40K: Combat Squads for Squad Combat

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With the release of Codex Space Marines “Soon,” let’s talk about Combat Squads.

Let’s talk tactics. Well–Tactical Squads at any rate. In the days of yore, I’m told, they would tromp around the battlefield in 5 man squads–or two squads of 10 which could split up so that they could fire on separate units and make excellent use of the fact that they were two units in one. You could effectively give yourself some extra tactical flexibility with heavy/special weapons. Hence Tactical Marines.

But what about now? In 8th Edition is that still even necessary? I’m not so sure. So let’s take a look at the way things are. In the Imperial Index 1, you can find all the current stats for Space Marines. From Space Marines in Power Armor to other different Space Marines in other different Power Armor, this book is full of that. And under Tactical Squads we find the following:

The old familiar Combat Squads rule is there.

Before any models are deployed at the start of the game, a Tactical Squad containing 10 models may be split into two units, each containing 5 models.

But the question is–what exactly does this rule do that you can’t already do? Units can already split fire and take no penalty for it. Units with multiple weapons can all fire at different things, even. So there’s no extra flexibility gained by splitting up your heavy and your special weapon. I mean, sure, they can move out of coherency with each other–but you can already accomplish that by just taking two five-man squads and then picking whatever weapons you were going to equip them with.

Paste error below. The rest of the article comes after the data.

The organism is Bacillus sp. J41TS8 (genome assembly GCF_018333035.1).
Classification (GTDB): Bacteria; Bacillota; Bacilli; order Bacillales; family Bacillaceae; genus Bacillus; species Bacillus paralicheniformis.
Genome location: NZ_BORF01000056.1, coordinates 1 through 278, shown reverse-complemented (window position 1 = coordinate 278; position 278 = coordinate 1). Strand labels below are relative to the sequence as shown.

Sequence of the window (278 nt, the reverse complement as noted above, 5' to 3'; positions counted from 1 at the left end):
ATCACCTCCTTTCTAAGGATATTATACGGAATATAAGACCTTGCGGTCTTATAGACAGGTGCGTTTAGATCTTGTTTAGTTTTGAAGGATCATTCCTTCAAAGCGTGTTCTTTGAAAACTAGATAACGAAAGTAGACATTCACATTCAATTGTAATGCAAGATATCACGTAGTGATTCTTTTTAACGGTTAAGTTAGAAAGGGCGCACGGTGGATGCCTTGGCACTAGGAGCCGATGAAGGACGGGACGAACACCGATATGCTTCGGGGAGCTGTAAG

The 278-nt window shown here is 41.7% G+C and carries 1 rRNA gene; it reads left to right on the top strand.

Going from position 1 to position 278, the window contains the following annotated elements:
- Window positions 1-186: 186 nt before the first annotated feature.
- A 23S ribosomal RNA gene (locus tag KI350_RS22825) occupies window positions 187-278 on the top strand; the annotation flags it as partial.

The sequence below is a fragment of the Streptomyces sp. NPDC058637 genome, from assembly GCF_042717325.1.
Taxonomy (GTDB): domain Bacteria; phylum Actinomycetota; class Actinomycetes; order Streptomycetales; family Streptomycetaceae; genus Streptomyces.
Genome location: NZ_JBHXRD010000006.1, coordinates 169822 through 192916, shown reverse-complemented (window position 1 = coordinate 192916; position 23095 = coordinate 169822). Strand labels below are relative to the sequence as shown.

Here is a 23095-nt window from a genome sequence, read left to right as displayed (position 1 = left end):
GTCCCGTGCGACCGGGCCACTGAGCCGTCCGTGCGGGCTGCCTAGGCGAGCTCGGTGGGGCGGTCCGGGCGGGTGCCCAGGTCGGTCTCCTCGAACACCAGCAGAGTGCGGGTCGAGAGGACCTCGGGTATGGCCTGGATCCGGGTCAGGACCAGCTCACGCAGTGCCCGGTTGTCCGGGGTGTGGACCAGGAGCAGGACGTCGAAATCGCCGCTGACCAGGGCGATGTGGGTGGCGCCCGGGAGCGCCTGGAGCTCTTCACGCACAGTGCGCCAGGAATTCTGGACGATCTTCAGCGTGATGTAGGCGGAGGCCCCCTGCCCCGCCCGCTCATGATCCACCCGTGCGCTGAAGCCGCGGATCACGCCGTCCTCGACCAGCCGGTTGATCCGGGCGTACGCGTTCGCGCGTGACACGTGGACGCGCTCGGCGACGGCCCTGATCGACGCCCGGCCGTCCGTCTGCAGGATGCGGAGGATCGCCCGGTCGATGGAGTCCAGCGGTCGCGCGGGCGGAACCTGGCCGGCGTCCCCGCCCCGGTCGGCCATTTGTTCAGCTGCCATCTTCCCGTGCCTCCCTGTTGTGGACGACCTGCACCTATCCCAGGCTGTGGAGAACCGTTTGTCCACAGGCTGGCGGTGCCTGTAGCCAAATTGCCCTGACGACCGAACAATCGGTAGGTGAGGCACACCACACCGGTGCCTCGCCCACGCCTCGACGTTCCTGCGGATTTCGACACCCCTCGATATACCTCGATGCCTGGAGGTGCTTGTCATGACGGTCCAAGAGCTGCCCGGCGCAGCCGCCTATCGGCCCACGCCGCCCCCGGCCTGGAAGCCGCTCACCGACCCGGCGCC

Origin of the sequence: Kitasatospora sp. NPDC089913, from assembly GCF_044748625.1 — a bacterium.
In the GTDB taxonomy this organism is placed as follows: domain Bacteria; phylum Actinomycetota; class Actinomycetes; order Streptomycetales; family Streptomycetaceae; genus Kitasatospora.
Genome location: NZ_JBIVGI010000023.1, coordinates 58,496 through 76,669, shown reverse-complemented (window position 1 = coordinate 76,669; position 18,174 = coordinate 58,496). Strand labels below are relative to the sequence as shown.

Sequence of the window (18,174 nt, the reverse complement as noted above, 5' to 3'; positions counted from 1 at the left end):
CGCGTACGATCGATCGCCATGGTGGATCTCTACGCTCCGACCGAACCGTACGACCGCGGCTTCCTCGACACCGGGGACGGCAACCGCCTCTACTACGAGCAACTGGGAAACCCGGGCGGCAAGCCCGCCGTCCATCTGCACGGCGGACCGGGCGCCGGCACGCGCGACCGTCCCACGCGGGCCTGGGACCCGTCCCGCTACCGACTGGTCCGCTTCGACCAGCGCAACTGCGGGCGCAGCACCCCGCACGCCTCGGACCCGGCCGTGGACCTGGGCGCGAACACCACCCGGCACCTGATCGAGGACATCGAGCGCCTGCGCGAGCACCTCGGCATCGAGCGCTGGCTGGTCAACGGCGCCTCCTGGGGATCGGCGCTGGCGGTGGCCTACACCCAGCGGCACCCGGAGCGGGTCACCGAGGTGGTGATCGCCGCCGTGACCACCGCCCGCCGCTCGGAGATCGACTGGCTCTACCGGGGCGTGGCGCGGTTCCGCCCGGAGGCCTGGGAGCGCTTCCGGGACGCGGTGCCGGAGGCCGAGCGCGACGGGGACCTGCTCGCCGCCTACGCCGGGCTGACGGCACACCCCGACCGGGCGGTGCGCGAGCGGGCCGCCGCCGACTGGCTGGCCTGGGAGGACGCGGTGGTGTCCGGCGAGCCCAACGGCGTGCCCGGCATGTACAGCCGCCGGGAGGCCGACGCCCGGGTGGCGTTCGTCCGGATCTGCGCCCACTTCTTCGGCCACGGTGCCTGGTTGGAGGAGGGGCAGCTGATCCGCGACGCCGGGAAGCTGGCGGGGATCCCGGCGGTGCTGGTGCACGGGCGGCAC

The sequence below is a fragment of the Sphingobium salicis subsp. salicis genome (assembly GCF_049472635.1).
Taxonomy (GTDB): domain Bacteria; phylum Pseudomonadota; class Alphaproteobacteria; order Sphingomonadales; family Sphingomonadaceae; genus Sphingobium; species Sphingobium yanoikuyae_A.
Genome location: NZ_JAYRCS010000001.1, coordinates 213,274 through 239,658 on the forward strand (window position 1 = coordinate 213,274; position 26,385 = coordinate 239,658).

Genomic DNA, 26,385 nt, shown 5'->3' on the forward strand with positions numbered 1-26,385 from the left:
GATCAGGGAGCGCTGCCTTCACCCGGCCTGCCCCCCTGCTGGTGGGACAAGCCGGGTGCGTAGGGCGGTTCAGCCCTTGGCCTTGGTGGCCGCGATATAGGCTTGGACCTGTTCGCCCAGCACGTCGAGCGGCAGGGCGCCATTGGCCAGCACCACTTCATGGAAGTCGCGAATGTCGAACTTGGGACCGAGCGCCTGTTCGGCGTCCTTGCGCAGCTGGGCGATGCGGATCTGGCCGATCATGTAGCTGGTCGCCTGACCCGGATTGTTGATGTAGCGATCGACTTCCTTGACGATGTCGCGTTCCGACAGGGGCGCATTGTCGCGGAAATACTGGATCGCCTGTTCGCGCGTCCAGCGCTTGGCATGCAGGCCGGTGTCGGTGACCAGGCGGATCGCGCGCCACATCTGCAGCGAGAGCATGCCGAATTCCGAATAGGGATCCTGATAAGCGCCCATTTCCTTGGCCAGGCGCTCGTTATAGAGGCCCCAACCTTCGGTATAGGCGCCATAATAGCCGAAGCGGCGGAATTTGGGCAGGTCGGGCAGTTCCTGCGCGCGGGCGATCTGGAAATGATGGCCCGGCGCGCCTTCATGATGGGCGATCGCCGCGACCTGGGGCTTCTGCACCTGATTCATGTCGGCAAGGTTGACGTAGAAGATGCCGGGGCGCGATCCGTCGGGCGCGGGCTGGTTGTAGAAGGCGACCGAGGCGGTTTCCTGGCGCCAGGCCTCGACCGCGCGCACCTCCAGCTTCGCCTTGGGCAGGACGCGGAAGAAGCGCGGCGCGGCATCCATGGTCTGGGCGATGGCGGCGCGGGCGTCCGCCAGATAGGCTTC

Oh wait…we have to pick from the Space Marines list of special weapons. Right.

And filling out the Force Org chart is even easier–run out of room? Take another detachment. There are cheap enough hq choices and you get more Command Points for use on the awesome stratagems. And by the time you’re running out of room for Troops you’ve already got an impressive force to begin with.

Especially since the splitting is done before deployment. You’re either hindering your chances of going first a little more than they already are (remember, the player who ends their deployment first, goes first), or you’re just having a squad of 10 tactical marines. So other than the fact that this is a rule that’s been around forever–what does it add?